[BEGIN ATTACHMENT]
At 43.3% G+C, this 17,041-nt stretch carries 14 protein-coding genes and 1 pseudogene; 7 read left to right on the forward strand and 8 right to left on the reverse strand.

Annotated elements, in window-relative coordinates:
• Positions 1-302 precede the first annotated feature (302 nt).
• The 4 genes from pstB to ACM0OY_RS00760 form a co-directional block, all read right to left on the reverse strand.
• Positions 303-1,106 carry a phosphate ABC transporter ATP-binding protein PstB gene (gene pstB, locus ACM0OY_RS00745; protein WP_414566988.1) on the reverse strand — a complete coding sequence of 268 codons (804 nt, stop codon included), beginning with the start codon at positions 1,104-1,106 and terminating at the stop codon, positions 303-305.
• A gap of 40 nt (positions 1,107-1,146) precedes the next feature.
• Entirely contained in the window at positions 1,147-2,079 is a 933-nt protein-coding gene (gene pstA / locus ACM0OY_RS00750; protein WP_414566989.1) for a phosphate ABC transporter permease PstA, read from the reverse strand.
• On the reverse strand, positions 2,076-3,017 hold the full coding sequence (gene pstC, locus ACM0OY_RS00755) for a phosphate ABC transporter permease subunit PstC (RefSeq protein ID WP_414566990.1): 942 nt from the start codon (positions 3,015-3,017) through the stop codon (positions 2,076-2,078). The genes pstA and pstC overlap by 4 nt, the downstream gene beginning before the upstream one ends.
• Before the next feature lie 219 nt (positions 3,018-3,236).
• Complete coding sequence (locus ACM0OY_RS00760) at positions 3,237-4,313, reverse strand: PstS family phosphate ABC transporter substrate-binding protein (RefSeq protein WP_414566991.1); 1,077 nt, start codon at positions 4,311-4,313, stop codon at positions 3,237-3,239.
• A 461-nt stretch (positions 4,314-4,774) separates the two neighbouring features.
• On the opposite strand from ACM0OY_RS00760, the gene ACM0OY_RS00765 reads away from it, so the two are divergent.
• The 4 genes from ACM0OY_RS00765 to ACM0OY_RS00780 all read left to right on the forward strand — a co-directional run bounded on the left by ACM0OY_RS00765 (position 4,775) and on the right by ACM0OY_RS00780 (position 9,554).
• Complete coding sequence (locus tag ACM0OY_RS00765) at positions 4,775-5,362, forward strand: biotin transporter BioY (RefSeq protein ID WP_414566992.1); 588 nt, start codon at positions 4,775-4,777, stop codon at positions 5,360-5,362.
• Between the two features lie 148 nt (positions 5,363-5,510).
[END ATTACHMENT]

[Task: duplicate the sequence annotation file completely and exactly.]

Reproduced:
At 43.3% G+C, this 17,041-nt stretch carries 14 protein-coding genes and 1 pseudogene; 7 read left to right on the forward strand and 8 right to left on the reverse strand.

Annotated elements, in window-relative coordinates:
• Positions 1-302 precede the first annotated feature (302 nt).
• The 4 genes from pstB to ACM0OY_RS00760 form a co-directional block, all read right to left on the reverse strand.
• Positions 303-1,106 carry a phosphate ABC transporter ATP-binding protein PstB gene (gene pstB, locus ACM0OY_RS00745; protein WP_414566988.1) on the reverse strand — a complete coding sequence of 268 codons (804 nt, stop codon included), beginning with the start codon at positions 1,104-1,106 and terminating at the stop codon, positions 303-305.
• A gap of 40 nt (positions 1,107-1,146) precedes the next feature.
• Entirely contained in the window at positions 1,147-2,079 is a 933-nt protein-coding gene (gene pstA / locus ACM0OY_RS00750; protein WP_414566989.1) for a phosphate ABC transporter permease PstA, read from the reverse strand.
• On the reverse strand, positions 2,076-3,017 hold the full coding sequence (gene pstC, locus ACM0OY_RS00755) for a phosphate ABC transporter permease subunit PstC (RefSeq protein ID WP_414566990.1): 942 nt from the start codon (positions 3,015-3,017) through the stop codon (positions 2,076-2,078). The genes pstA and pstC overlap by 4 nt, the downstream gene beginning before the upstream one ends.
• Before the next feature lie 219 nt (positions 3,018-3,236).
• Complete coding sequence (locus ACM0OY_RS00760) at positions 3,237-4,313, reverse strand: PstS family phosphate ABC transporter substrate-binding protein (RefSeq protein WP_414566991.1); 1,077 nt, start codon at positions 4,311-4,313, stop codon at positions 3,237-3,239.
• A 461-nt stretch (positions 4,314-4,774) separates the two neighbouring features.
• On the opposite strand from ACM0OY_RS00760, the gene ACM0OY_RS00765 reads away from it, so the two are divergent.
• The 4 genes from ACM0OY_RS00765 to ACM0OY_RS00780 all read left to right on the forward strand — a co-directional run bounded on the left by ACM0OY_RS00765 (position 4,775) and on the right by ACM0OY_RS00780 (position 9,554).
• Complete coding sequence (locus tag ACM0OY_RS00765) at positions 4,775-5,362, forward strand: biotin transporter BioY (RefSeq protein ID WP_414566992.1); 588 nt, start codon at positions 4,775-4,777, stop codon at positions 5,360-5,362.
• Between the two features lie 148 nt (positions 5,363-5,510).